An early demonstration of reflected power RFID tags, both passive and semi-passive, was performed by Steven Depp, Alfred Koelle, Robert Frayman at the Los Alamos National Laboratory in 1973. The portable system operated at 915 MHz and used 12-bit tags; this technique is used by the majority of today's microwave RFID tags. The first patent to be associated with the abbreviation RFID was granted to Charles Walton in 1983. A radio-frequency identification system uses tags, or labels attached to the objects to be identified. Two-way radio transmitter-receivers called interrogators or readers send a signal to the tag and read its response. RFID tags can be either active or battery-assisted passive. An active tag periodically transmits its ID signal. A battery-assisted passive has a small battery on board and is activated when in the presence of an RFID reader. A passive tag is smaller because it has no battery. However, to operate a passive tag, it must be illuminated with a power level a thousand times stronger than for signal transmission.
That makes a difference in exposure to radiation. Tags may either be read-only, having a factory-assigned serial number, used as a key into a database, or may be read/write, where object-specific data can be written into the tag by the system user. Field programmable tags may be write-once, read-multiple. RFID tags contain at least three parts: an integrated circuit that stores and processes information and that modulates and demodulates radio-frequency signals; the tag information is stored in a non-volatile memory. The RFID tag includes either fixed or programmable logic for processing the transmission and sensor data, respectively. An RFID reader transmits an e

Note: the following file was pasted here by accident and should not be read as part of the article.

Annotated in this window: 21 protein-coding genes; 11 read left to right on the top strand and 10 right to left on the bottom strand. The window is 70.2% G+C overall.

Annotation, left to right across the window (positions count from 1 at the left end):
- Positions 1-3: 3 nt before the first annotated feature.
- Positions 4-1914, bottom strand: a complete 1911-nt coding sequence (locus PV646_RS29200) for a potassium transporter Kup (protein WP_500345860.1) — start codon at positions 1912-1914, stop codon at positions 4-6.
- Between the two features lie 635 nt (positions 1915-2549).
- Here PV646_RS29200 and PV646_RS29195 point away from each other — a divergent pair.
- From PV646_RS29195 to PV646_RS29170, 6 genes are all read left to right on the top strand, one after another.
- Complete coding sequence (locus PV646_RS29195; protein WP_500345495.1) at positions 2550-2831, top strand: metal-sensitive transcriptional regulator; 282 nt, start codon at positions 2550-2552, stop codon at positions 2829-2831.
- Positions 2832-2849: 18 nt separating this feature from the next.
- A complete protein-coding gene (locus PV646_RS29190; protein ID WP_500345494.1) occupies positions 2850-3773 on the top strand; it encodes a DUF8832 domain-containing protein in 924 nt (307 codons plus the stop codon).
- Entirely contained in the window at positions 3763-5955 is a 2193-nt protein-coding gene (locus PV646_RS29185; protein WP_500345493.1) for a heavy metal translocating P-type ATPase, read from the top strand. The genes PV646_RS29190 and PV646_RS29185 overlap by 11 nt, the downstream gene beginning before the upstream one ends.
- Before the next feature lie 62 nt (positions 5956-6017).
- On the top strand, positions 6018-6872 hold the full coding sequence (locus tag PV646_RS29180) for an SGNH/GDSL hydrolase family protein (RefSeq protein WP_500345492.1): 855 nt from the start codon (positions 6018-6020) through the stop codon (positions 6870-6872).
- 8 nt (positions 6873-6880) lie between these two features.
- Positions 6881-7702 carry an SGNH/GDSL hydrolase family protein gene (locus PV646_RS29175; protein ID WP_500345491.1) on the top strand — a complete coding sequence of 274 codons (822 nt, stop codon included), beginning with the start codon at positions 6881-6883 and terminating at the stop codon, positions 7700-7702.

In cryptography, a block cipher is a deterministic algorithm operating on fixed-length groups of bits, called a block, with an unvarying transformation, specified by a symmetric key. Block ciphers operate as important elementary components in the design of many cryptographic protocols, are used to implement encryption of bulk data; the modern design of block ciphers is based on the concept of an iterated product cipher. In his seminal 1949 publication, Communication Theory of Secrecy Systems, Claude Shannon analyzed product ciphers and suggested them as a means of improving security by combining simple operations such as substitutions and permutations. Iterated product ciphers carry out encryption in multiple rounds, each of which uses a different subkey derived from the original key. One widespread implementation of such ciphers, named a Feistel network after Horst Feistel, is notably implemented in the DES cipher. Many other realizations of block ciphers, such as the AES, are classified as substitution–permutation networks.